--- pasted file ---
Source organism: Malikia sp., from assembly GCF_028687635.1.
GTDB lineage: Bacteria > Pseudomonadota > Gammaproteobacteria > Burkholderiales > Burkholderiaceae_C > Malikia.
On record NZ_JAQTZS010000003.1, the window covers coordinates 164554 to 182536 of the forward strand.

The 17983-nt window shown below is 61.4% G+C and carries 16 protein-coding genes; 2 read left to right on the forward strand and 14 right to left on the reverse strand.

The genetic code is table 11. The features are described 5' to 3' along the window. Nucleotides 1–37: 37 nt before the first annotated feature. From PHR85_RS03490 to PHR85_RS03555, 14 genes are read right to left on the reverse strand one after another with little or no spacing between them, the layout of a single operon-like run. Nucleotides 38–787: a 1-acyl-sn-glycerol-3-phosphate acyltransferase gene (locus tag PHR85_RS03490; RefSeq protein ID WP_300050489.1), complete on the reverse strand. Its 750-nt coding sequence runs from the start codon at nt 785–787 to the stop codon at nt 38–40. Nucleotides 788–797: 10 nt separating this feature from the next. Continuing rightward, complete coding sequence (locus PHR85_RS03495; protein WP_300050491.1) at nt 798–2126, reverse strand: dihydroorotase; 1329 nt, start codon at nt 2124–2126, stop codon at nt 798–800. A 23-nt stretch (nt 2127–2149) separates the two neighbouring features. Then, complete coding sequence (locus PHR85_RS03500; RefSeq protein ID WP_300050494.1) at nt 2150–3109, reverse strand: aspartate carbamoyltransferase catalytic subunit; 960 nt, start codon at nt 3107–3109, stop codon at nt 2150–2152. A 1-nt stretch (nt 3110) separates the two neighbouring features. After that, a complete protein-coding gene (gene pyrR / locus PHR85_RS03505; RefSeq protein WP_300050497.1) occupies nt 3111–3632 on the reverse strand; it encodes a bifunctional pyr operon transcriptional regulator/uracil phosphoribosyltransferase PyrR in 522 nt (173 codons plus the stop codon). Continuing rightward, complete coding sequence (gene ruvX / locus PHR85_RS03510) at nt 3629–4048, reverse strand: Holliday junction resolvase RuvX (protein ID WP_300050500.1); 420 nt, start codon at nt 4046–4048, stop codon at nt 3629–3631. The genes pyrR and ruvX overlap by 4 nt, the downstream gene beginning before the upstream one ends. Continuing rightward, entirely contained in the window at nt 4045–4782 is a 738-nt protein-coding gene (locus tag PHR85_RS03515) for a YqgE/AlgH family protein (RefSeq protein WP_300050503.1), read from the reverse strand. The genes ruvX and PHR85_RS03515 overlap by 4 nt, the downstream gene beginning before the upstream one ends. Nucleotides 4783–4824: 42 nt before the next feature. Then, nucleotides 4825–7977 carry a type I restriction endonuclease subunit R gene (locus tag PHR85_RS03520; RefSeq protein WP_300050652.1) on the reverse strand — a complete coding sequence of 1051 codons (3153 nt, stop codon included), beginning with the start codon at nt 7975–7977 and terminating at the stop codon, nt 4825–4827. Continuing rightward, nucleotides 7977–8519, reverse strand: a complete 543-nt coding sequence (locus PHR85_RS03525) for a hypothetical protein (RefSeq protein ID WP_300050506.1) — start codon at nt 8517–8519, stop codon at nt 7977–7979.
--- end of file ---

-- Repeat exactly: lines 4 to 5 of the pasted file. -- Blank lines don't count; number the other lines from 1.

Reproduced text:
The 17983-nt window shown below is 61.4% G+C and carries 16 protein-coding genes; 2 read left to right on the forward strand and 14 right to left on the reverse strand.

The genetic code is table 11. The features are described 5' to 3' along the window. Nucleotides 1–37: 37 nt before the first annotated feature. From PHR85_RS03490 to PHR85_RS03555, 14 genes are read right to left on the reverse strand one after another with little or no spacing between them, the layout of a single operon-like run. Nucleotides 38–787: a 1-acyl-sn-glycerol-3-phosphate acyltransferase gene (locus tag PHR85_RS03490; RefSeq protein ID WP_300050489.1), complete on the reverse strand. Its 750-nt coding sequence runs from the start codon at nt 785–787 to the stop codon at nt 38–40. Nucleotides 788–797: 10 nt separating this feature from the next. Continuing rightward, complete coding sequence (locus PHR85_RS03495; protein WP_300050491.1) at nt 798–2126, reverse strand: dihydroorotase; 1329 nt, start codon at nt 2124–2126, stop codon at nt 798–800. A 23-nt stretch (nt 2127–2149) separates the two neighbouring features. Then, complete coding sequence (locus PHR85_RS03500; RefSeq protein ID WP_300050494.1) at nt 2150–3109, reverse strand: aspartate carbamoyltransferase catalytic subunit; 960 nt, start codon at nt 3107–3109, stop codon at nt 2150–2152. A 1-nt stretch (nt 3110) separates the two neighbouring features. After that, a complete protein-coding gene (gene pyrR / locus PHR85_RS03505; RefSeq protein WP_300050497.1) occupies nt 3111–3632 on the reverse strand; it encodes a bifunctional pyr operon transcriptional regulator/uracil phosphoribosyltransferase PyrR in 522 nt (173 codons plus the stop codon). Continuing rightward, complete coding sequence (gene ruvX / locus PHR85_RS03510) at nt 3629–4048, reverse strand: Holliday junction resolvase RuvX (protein ID WP_300050500.1); 420 nt, start codon at nt 4046–4048, stop codon at nt 3629–3631. The genes pyrR and ruvX overlap by 4 nt, the downstream gene beginning before the upstream one ends. Continuing rightward, entirely contained in the window at nt 4045–4782 is a 738-nt protein-coding gene (locus tag PHR85_RS03515) for a YqgE/AlgH family protein (RefSeq protein WP_300050503.1), read from the reverse strand. The genes ruvX and PHR85_RS03515 overlap by 4 nt, the downstream gene beginning before the upstream one ends. Nucleotides 4783–4824: 42 nt before the next feature. Then, nucleotides 4825–7977 carry a type I restriction endonuclease subunit R gene (locus tag PHR85_RS03520; RefSeq protein WP_300050652.1) on the reverse strand — a complete coding sequence of 1051 codons (3153 nt, stop codon included), beginning with the start codon at nt 7975–7977 and terminating at the stop codon, nt 4825–4827. Continuing rightward, nucleotides 7977–8519, reverse strand: a complete 543-nt coding sequence (locus PHR85_RS03525) for a hypothetical protein (RefSeq protein ID WP_300050506.1) — start codon at nt 8517–8519, stop codon at nt 7977–7979.